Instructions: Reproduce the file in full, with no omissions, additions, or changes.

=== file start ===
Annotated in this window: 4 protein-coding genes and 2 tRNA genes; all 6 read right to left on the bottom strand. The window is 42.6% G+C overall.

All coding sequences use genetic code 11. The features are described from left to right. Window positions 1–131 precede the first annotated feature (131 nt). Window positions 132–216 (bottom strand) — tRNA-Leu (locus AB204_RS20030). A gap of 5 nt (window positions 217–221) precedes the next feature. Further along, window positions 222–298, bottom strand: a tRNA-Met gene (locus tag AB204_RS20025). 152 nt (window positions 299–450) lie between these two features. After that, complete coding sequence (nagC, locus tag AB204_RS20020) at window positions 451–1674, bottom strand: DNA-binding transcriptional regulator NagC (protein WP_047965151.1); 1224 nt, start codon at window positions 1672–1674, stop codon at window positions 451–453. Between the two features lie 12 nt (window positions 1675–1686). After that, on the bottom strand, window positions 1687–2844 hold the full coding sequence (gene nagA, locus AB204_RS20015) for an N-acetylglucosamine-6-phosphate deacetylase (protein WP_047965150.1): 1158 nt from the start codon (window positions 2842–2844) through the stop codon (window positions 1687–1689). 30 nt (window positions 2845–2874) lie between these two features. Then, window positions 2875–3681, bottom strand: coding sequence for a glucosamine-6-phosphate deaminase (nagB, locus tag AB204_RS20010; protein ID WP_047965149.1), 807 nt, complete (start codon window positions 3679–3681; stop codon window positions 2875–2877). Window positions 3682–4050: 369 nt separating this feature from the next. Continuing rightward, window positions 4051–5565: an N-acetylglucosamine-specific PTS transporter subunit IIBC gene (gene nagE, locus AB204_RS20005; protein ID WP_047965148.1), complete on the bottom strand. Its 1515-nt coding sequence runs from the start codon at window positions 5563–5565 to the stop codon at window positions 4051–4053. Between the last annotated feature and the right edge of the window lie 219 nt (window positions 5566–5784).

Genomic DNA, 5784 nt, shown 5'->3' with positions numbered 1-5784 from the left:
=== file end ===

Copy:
Annotated in this window: 4 protein-coding genes and 2 tRNA genes; all 6 read right to left on the bottom strand. The window is 42.6% G+C overall.

All coding sequences use genetic code 11. The features are described from left to right. Window positions 1–131 precede the first annotated feature (131 nt). Window positions 132–216 (bottom strand) — tRNA-Leu (locus AB204_RS20030). A gap of 5 nt (window positions 217–221) precedes the next feature. Further along, window positions 222–298, bottom strand: a tRNA-Met gene (locus tag AB204_RS20025). 152 nt (window positions 299–450) lie between these two features. After that, complete coding sequence (nagC, locus tag AB204_RS20020) at window positions 451–1674, bottom strand: DNA-binding transcriptional regulator NagC (protein WP_047965151.1); 1224 nt, start codon at window positions 1672–1674, stop codon at window positions 451–453. Between the two features lie 12 nt (window positions 1675–1686). After that, on the bottom strand, window positions 1687–2844 hold the full coding sequence (gene nagA, locus AB204_RS20015) for an N-acetylglucosamine-6-phosphate deacetylase (protein WP_047965150.1): 1158 nt from the start codon (window positions 2842–2844) through the stop codon (window positions 1687–1689). 30 nt (window positions 2845–2874) lie between these two features. Then, window positions 2875–3681, bottom strand: coding sequence for a glucosamine-6-phosphate deaminase (nagB, locus tag AB204_RS20010; protein ID WP_047965149.1), 807 nt, complete (start codon window positions 3679–3681; stop codon window positions 2875–2877). Window positions 3682–4050: 369 nt separating this feature from the next. Continuing rightward, window positions 4051–5565: an N-acetylglucosamine-specific PTS transporter subunit IIBC gene (gene nagE, locus AB204_RS20005; protein ID WP_047965148.1), complete on the bottom strand. Its 1515-nt coding sequence runs from the start codon at window positions 5563–5565 to the stop codon at window positions 4051–4053. Between the last annotated feature and the right edge of the window lie 219 nt (window positions 5566–5784).

Genomic DNA, 5784 nt, shown 5'->3' with positions numbered 1-5784 from the left: